TikTok to launch ad revenue-sharing programme for creators, following in the footsteps of YouTube and Instagram
- Under TikTok Pulse, companies can place their ads next to user content in specific categories and creators will get a cut
- Only accounts with at least 100,000 subscribers will be eligible for the first phase and will receive 50 per cent of revenue
Earlier this week, TikTok announced an ad revenue-sharing programme with the social media platform’s most prominent creators, moving closer to a model already used by its competitors.
The short-video app has become wildly popular in recent years with more than a billion active users globally, but has been criticised for not providing a way for creators to effectively monetise content.
Under the new TikTok Pulse programme, companies can place their ads next to user content in specific categories, including health, fashion, cooking, gaming and others – and creators will get a cut.
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“We will begin exploring our first advertising revenue share programme with creators, public figures and media publishers,” the company, a subsidiary of Chinese tech firm ByteDance, said in a statement.
“We’re focused on developing monetisation solutions in available markets so that creators feel valued and rewarded on TikTok.”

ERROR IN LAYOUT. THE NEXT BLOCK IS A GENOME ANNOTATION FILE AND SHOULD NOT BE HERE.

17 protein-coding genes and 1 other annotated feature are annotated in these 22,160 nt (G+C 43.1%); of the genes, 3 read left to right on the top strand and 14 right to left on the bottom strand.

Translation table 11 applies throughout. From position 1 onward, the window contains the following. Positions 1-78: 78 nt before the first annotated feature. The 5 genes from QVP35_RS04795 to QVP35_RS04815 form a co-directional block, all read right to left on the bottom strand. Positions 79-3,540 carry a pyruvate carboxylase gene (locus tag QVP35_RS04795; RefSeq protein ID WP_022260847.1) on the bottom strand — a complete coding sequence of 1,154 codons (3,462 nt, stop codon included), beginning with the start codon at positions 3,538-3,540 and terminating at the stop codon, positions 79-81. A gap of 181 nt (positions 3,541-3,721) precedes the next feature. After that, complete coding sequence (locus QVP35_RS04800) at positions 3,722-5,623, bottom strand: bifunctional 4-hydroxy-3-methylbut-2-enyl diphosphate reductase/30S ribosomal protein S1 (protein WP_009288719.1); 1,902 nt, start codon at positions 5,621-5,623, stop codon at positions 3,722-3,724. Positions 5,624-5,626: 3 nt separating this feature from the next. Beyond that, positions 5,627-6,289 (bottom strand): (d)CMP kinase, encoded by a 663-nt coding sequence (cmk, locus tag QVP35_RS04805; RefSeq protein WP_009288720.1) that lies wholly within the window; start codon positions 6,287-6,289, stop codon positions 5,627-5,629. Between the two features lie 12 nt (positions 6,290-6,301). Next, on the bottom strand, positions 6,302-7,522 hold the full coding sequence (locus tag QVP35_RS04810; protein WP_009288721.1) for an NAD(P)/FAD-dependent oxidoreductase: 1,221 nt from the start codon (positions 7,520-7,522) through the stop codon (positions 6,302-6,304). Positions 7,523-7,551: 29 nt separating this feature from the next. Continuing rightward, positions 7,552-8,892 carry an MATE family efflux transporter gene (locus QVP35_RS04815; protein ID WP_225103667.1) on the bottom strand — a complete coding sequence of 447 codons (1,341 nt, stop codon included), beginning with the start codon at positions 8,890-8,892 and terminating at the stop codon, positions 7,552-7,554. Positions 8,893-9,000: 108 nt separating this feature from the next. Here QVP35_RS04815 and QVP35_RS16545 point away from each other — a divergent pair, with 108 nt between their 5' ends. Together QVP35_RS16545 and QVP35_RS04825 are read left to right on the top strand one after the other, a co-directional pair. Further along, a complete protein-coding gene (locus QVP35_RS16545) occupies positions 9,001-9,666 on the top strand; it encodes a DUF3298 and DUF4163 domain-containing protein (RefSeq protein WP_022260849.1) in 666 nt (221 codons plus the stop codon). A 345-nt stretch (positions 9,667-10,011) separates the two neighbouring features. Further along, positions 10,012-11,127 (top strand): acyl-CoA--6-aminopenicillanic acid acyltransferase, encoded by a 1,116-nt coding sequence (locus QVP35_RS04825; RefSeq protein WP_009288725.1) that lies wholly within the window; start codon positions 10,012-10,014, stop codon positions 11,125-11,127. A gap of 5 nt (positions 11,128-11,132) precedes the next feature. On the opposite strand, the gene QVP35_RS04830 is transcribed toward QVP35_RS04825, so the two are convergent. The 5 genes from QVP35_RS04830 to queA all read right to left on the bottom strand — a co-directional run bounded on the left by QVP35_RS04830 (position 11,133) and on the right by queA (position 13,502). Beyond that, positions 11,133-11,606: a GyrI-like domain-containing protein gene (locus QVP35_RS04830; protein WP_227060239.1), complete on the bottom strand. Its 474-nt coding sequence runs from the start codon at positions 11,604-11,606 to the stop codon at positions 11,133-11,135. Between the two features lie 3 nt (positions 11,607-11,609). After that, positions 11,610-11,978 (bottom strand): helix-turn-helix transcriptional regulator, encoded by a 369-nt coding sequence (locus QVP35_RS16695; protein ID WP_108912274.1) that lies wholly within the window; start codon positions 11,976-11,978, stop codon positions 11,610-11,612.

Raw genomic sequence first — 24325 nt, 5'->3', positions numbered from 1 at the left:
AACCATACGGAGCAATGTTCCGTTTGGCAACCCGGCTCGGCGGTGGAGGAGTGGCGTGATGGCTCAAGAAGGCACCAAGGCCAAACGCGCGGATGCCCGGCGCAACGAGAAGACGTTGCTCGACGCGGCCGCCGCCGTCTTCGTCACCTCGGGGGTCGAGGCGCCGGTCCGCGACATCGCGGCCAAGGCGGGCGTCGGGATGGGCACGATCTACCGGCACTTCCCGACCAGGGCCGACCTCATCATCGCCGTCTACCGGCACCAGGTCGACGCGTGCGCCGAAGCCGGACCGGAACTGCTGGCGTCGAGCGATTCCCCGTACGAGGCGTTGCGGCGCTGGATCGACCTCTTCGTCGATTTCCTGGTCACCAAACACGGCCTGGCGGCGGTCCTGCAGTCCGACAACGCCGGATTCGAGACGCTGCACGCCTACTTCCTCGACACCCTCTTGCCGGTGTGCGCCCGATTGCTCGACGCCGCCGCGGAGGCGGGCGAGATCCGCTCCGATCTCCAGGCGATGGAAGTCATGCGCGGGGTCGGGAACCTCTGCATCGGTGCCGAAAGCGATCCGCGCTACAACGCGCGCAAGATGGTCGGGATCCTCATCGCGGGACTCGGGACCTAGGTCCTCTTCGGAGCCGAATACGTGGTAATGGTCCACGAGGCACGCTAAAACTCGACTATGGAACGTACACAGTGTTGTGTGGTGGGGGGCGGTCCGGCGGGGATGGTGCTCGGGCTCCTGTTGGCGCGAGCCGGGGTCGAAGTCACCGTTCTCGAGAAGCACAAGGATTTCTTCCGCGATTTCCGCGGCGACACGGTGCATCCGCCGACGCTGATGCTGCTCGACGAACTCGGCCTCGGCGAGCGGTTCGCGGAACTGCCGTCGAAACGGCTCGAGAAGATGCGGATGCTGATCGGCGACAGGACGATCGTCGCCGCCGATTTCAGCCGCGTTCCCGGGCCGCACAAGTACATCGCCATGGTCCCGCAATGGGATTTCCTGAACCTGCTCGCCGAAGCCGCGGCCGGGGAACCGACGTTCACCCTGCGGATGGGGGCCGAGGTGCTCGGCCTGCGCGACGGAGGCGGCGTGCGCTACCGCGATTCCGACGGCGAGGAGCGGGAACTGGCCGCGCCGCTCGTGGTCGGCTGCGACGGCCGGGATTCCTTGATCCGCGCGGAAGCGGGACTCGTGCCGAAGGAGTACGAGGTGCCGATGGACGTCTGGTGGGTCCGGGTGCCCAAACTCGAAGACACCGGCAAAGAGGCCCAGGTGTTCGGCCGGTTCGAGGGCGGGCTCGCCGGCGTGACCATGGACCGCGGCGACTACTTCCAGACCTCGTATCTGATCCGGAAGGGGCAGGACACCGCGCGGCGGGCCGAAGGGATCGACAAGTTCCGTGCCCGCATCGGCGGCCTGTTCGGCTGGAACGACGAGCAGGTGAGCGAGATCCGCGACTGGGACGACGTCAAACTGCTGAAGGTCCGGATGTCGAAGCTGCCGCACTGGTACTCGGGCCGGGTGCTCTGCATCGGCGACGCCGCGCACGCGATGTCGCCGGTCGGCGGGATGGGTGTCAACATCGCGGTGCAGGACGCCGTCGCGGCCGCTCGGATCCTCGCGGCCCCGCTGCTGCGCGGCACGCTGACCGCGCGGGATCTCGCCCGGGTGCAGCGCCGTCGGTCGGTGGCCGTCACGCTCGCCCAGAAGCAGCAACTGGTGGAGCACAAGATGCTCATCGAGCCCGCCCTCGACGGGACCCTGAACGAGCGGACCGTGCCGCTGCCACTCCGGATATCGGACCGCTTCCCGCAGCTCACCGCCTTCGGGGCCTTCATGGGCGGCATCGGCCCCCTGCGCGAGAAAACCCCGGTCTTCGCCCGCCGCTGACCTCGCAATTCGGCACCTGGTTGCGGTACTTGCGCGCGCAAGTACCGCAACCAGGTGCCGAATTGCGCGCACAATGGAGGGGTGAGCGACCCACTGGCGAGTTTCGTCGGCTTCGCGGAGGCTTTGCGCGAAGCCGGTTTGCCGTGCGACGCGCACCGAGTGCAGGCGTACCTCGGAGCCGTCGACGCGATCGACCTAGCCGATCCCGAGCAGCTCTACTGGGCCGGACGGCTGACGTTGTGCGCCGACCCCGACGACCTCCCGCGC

Only accounts with at least 100,000 subscribers will be eligible for the first phase of the programme, TikTok said.
The firm’s North America General Manager Sandie Hawkins told tech website The Verge that Pulse will roll out in the United States in June, and that approved creators will get a 50 per cent cut of ad revenue.
In 2021, TikTok generated an estimated 4.6 billion dollars in revenue, according to industry publication Business of Apps.
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That figure is more than double the previous year’s revenue, but remains roughly on par with competitor Snapchat, which has about 300 million daily users, according to Snapchat’s data.
Other major social networks that focus on video, such as YouTube, Instagram and Snapchat, have already implemented revenue-sharing systems.